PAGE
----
EC wants to discuss with the Romanian Gov’t on the 2021 budget

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The new minister of Finance, Alexandru Nazare has received a letter from the European Commission on December 29, 2020, with the authorities in Brussels voicing intention to discuss and collaborate with the Government in Bucharest on the issue of the 2021 state draft budget.

The purpose of the document is to recall the Romanian authorities over the EC’s stance on Romania’s fiscal situation and on the ongoing excessive deficit procedure.

“As a matter of priority, the purpose of this letter is to recall the view of the European
Commission on Romania’s fiscal situation and inform you about the current state of play of our
fiscal surveillance processes, in particular in relation to the ongoing excessive deficit procedure
(EDP) of Romania. We propose to engage at your earliest convenience in a policy dialogue
about Romania’s fiscal situation and the forthcoming 2021 budget, which will be of key
importance in this regard,” reads the letter.

The European Commission warns that “following years of fiscal slippage, the fiscal situation in Romania continued to deteriorate  substantially in 2020.”

According to a recent EC’s analysis on Romania’s fiscal situation, the large general government deficit and
rapidly growing debt ratio are largely the result of policy decisions adopted by Romania before
the COVID-19 outbreak.

“These decisions include the pro-cyclical fiscal policy between 2016 and 2018, when the government deficit was close to 3% of GDP notwithstanding a favourable economic situation, as well as the large unfunded pension increases that lead to a permanent increase in the budget deficit. The deterioration in the fiscal position is therefore only to a limited extent due to the necessary fiscal measures taken by Romania to combat the COVID-19 pandemic.”

The Commission will reassess Romania’s budgetary situation in spring 2021, with the assessment to take into account 2020 budgetary outturn data, the upcoming 2021 budget, the Commission 2021 spring forecast as well as the medium-term setting of fiscal policy that the Government will lay down in its
political programme and your forthcoming convergence programme.
“Against this background, we would like to engage with the Romanian Government to discuss
the necessary action, both immediately and in the medium-term, to bring Romania’s fiscal
situation onto a sustainable path. This corrective action need not and should not undermine the
necessary efforts to support the health system and the economy in order to effectively combat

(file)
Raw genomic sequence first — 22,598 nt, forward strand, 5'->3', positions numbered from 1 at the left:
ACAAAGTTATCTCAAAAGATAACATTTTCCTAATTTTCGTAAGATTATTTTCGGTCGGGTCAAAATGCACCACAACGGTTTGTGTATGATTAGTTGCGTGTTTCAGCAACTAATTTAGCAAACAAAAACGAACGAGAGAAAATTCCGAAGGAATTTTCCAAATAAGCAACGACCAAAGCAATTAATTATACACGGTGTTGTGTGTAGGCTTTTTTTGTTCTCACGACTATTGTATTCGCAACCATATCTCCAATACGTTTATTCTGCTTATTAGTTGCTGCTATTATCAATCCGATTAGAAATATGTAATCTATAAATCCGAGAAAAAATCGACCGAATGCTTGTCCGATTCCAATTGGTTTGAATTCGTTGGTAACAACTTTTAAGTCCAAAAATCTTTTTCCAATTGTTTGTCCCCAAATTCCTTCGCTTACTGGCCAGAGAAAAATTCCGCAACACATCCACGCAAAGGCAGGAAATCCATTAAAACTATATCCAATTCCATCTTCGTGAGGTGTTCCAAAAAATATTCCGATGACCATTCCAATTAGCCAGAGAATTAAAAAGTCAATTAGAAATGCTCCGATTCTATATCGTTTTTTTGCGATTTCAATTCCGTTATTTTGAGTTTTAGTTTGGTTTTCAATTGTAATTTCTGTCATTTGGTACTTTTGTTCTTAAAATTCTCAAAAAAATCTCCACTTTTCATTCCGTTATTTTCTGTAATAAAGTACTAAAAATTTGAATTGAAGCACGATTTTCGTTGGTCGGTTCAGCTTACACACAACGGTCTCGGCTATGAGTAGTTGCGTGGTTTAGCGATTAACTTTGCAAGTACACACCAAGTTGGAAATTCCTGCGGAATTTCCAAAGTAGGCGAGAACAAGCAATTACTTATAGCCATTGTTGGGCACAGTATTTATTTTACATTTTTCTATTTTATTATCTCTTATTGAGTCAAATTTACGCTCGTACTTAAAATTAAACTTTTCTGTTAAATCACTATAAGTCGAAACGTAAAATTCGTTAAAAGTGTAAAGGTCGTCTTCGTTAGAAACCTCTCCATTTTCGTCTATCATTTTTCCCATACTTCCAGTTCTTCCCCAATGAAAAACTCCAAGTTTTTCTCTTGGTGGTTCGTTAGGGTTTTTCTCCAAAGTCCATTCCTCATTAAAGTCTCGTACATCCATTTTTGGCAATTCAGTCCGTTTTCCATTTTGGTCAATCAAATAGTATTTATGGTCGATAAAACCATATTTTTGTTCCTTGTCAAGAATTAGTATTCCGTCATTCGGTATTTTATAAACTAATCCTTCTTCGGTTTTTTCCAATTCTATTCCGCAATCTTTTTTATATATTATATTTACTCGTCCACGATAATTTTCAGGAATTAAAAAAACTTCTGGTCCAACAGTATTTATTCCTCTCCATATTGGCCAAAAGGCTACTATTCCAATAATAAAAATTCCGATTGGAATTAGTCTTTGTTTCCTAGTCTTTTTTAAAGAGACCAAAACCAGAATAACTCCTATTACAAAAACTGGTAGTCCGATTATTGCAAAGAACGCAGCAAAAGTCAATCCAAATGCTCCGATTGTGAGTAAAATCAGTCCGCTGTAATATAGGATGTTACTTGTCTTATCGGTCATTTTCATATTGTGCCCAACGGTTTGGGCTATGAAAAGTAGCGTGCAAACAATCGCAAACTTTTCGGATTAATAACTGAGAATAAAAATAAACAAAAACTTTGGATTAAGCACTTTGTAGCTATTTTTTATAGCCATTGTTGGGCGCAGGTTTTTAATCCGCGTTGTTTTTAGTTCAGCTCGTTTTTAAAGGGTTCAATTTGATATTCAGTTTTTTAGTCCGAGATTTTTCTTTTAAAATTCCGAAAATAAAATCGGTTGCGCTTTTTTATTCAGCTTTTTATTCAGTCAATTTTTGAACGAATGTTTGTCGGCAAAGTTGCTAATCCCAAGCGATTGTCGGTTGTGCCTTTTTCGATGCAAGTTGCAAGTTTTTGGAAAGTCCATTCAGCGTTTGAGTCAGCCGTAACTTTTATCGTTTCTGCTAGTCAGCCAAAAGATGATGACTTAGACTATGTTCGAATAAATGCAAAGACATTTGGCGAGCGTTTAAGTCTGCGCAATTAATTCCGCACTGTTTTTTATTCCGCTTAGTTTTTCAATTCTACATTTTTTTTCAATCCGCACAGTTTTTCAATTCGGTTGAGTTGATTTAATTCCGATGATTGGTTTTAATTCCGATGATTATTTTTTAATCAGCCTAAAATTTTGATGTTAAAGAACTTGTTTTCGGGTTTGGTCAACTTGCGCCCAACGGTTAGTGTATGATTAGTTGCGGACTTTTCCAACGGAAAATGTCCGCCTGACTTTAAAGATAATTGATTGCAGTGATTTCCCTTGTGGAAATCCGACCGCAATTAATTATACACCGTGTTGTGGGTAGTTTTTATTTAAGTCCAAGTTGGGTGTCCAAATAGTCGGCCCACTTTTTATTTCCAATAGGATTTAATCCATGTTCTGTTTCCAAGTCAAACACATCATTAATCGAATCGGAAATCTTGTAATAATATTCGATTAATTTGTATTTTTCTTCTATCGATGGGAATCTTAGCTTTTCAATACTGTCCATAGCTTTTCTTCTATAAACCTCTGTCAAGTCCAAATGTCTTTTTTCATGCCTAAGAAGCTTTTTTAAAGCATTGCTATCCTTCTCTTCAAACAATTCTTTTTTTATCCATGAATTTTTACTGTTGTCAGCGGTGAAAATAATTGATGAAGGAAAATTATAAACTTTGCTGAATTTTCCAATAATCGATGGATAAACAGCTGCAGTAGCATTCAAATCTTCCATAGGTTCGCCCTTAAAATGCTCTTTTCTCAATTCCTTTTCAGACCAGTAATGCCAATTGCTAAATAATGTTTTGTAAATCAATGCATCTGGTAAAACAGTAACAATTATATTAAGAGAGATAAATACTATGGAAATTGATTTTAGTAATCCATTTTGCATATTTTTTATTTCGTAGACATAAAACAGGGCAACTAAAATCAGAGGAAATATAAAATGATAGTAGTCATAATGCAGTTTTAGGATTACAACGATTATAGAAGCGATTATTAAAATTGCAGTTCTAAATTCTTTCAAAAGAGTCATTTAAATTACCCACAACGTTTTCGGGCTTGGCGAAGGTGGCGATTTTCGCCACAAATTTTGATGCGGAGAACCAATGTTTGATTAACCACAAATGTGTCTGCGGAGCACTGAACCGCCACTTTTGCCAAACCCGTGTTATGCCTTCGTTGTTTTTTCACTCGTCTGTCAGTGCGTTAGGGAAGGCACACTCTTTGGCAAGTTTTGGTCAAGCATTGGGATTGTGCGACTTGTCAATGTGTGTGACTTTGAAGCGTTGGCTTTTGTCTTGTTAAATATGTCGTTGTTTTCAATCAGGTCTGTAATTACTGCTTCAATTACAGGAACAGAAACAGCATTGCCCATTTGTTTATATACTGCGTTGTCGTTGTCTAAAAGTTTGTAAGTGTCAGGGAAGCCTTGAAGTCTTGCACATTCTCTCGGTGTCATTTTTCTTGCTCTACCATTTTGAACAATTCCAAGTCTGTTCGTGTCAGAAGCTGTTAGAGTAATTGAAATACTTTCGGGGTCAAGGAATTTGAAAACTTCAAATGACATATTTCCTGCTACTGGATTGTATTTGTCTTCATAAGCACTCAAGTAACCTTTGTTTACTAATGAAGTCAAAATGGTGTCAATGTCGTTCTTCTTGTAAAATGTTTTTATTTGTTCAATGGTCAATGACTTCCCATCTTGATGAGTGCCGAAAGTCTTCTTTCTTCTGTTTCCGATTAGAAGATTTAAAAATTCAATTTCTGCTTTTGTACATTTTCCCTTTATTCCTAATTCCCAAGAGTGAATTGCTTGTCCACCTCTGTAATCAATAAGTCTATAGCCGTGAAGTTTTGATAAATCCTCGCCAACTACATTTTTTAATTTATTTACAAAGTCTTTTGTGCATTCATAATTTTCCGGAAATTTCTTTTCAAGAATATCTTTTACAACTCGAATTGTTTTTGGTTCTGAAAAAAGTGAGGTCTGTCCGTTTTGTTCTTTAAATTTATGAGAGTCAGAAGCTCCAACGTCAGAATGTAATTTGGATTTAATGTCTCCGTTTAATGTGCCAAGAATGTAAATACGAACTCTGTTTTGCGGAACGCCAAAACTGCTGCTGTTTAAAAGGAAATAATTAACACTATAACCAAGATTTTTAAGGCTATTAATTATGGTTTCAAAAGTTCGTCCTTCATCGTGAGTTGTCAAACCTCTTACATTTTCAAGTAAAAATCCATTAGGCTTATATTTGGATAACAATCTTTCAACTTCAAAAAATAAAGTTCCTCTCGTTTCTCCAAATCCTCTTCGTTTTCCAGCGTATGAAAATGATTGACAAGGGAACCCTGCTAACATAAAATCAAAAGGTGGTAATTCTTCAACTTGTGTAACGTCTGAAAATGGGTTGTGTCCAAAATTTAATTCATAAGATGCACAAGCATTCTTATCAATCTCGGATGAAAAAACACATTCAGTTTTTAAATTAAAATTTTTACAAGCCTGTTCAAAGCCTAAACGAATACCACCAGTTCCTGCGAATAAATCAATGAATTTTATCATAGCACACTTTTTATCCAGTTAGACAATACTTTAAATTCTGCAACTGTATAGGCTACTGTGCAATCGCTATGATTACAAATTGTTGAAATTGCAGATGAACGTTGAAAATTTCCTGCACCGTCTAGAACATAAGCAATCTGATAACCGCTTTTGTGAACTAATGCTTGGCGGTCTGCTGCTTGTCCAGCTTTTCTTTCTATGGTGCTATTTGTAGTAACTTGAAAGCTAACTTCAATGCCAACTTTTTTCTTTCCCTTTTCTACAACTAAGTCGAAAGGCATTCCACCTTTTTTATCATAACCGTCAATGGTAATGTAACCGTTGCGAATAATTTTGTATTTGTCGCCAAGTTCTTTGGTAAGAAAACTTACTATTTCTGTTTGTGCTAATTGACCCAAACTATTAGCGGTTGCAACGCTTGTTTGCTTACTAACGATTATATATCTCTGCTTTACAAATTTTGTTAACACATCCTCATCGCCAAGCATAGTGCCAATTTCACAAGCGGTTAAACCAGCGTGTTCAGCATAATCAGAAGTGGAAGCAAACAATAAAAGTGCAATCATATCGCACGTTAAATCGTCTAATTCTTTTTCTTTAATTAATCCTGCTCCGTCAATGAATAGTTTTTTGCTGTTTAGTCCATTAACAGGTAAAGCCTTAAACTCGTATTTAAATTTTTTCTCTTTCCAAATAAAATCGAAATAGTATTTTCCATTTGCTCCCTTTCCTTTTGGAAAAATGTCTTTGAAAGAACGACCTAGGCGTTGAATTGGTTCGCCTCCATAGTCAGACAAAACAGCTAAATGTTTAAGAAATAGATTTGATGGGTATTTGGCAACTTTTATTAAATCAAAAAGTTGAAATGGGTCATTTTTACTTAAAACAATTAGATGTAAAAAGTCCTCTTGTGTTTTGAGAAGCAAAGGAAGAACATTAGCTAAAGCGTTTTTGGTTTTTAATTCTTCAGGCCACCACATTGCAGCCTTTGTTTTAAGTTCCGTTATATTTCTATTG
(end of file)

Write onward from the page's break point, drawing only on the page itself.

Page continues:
the pandemic and its economic and social consequences. As highlighted in our previous letter
to Minister of Public Finance Cîtu of 19 September 2020, the measures to support the recovery
throughout 2021 should be tailored to Romania’s specific situation and should be well-targeted
and temporary.”

The EC says that it would welcome further efforts by the Government to limit any structural negative budgetary impact of the measures taken.
“Romania should avoid introducing new measures with a permanent negative impact on the
budget balance. Given the seriousness of the fiscal situation, we would also strongly encourage
you to consider further fiscal policy initiatives already as of 2021 and on both the revenue and
expenditure sides. These initiatives should, as part of a concerted medium-term fiscal strategy,
set the deficit on a declining path and prevent a steep increase in the debt-to-GDP ratio.”

The Commission also notes that Romania is expected to benefit from substantial amounts of grants and loans under the Recovery and Resilience Facility (RRF), which will provide a significant boost to the

“We would like to underline that effective action in the context of an EDP and overall sound macroeconomic policies are conducive to productive public investment and the effective use of the available EU financing, including in the context of the RRF. In addition, the recovery and resilience plan of Romania is expected to contribute to effectively addressing the challenges identified in the relevant country-specific recommendations.

Overall, Romania’s policy strategy for the coming years should pay due attention to implementing the country specific recommendations as an integral part of the Government’s commitment to preserve
current and future growth and ensure fiscal sustainability.
We are confident that such a policy strategy will allow Romania to fully reap the benefits of
the available EU financing, while restoring sound public finances. We look forward to
engaging in fruitful cooperation with the Romanian authorities and to supporting you in this
process through exchanges at both political and technical level, including in the near future in
context of the preparation of the 2021 budget.”

According to the EC, due to a high primary deficit and relatively high interest rates compared to other sovereigns, the debt-to-GDP ratio is set on a steep upward path. Under a no-policy-change scenario, debt is projected by the Commission to exceed 60% in 2022 and go beyond 100% of GDP in 2027, remaining above that level until the end of the projection period in 2031.

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